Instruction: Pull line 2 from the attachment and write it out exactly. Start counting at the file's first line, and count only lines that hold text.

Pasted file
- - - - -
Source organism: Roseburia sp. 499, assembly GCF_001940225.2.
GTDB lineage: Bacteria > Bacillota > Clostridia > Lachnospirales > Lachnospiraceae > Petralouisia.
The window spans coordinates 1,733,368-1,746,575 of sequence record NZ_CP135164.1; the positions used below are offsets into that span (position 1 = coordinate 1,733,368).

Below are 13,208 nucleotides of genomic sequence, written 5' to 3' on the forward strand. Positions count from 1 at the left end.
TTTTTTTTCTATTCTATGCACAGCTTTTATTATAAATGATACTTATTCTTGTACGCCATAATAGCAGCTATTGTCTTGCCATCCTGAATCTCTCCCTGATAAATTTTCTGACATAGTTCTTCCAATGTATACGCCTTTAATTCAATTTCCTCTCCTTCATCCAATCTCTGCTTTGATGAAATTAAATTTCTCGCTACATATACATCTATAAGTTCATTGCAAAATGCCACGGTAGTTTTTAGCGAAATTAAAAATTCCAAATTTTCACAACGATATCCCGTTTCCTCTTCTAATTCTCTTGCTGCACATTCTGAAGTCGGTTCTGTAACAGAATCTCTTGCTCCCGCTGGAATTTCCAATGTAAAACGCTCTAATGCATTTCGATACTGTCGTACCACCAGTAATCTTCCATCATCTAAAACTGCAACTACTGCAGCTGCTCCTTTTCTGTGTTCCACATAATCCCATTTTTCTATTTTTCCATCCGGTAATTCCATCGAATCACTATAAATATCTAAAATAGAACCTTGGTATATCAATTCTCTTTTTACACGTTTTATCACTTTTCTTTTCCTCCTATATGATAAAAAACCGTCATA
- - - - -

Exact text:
GTDB lineage: Bacteria > Bacillota > Clostridia > Lachnospirales > Lachnospiraceae > Petralouisia.